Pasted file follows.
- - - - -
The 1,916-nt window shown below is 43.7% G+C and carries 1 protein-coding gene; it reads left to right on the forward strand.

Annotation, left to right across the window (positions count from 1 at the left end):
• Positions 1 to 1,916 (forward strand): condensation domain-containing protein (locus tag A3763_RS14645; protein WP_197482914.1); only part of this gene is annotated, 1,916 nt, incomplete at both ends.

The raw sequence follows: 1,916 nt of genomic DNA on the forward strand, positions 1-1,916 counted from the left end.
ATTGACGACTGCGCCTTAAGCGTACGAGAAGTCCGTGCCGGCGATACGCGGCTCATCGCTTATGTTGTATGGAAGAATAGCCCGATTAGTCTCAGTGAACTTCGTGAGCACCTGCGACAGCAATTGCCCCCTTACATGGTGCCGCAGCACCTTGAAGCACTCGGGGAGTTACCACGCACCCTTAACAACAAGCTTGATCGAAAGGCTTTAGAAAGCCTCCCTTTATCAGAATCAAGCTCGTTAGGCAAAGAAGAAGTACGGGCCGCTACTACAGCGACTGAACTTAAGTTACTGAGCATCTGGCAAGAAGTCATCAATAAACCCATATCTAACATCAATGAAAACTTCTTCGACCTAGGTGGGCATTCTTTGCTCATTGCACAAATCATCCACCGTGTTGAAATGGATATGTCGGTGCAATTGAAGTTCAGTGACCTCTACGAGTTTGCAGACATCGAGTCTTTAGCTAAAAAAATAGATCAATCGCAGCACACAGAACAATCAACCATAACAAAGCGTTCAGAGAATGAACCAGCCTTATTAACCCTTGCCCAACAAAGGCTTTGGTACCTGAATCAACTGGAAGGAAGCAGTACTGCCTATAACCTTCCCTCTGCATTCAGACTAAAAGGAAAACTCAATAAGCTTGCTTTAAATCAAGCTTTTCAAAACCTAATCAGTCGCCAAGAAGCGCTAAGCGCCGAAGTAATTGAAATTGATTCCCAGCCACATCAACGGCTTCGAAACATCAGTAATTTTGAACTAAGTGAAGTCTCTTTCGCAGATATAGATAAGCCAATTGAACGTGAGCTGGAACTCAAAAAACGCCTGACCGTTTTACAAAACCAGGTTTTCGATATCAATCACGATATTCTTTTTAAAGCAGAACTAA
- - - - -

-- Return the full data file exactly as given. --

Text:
The 1,916-nt window shown below is 43.7% G+C and carries 1 protein-coding gene; it reads left to right on the forward strand.

Annotation, left to right across the window (positions count from 1 at the left end):
• Positions 1 to 1,916 (forward strand): condensation domain-containing protein (locus tag A3763_RS14645; protein WP_197482914.1); only part of this gene is annotated, 1,916 nt, incomplete at both ends.

The raw sequence follows: 1,916 nt of genomic DNA on the forward strand, positions 1-1,916 counted from the left end.
ATTGACGACTGCGCCTTAAGCGTACGAGAAGTCCGTGCCGGCGATACGCGGCTCATCGCTTATGTTGTATGGAAGAATAGCCCGATTAGTCTCAGTGAACTTCGTGAGCACCTGCGACAGCAATTGCCCCCTTACATGGTGCCGCAGCACCTTGAAGCACTCGGGGAGTTACCACGCACCCTTAACAACAAGCTTGATCGAAAGGCTTTAGAAAGCCTCCCTTTATCAGAATCAAGCTCGTTAGGCAAAGAAGAAGTACGGGCCGCTACTACAGCGACTGAACTTAAGTTACTGAGCATCTGGCAAGAAGTCATCAATAAACCCATATCTAACATCAATGAAAACTTCTTCGACCTAGGTGGGCATTCTTTGCTCATTGCACAAATCATCCACCGTGTTGAAATGGATATGTCGGTGCAATTGAAGTTCAGTGACCTCTACGAGTTTGCAGACATCGAGTCTTTAGCTAAAAAAATAGATCAATCGCAGCACACAGAACAATCAACCATAACAAAGCGTTCAGAGAATGAACCAGCCTTATTAACCCTTGCCCAACAAAGGCTTTGGTACCTGAATCAACTGGAAGGAAGCAGTACTGCCTATAACCTTCCCTCTGCATTCAGACTAAAAGGAAAACTCAATAAGCTTGCTTTAAATCAAGCTTTTCAAAACCTAATCAGTCGCCAAGAAGCGCTAAGCGCCGAAGTAATTGAAATTGATTCCCAGCCACATCAACGGCTTCGAAACATCAGTAATTTTGAACTAAGTGAAGTCTCTTTCGCAGATATAGATAAGCCAATTGAACGTGAGCTGGAACTCAAAAAACGCCTGACCGTTTTACAAAACCAGGTTTTCGATATCAATCACGATATTCTTTTTAAAGCAGAACTAA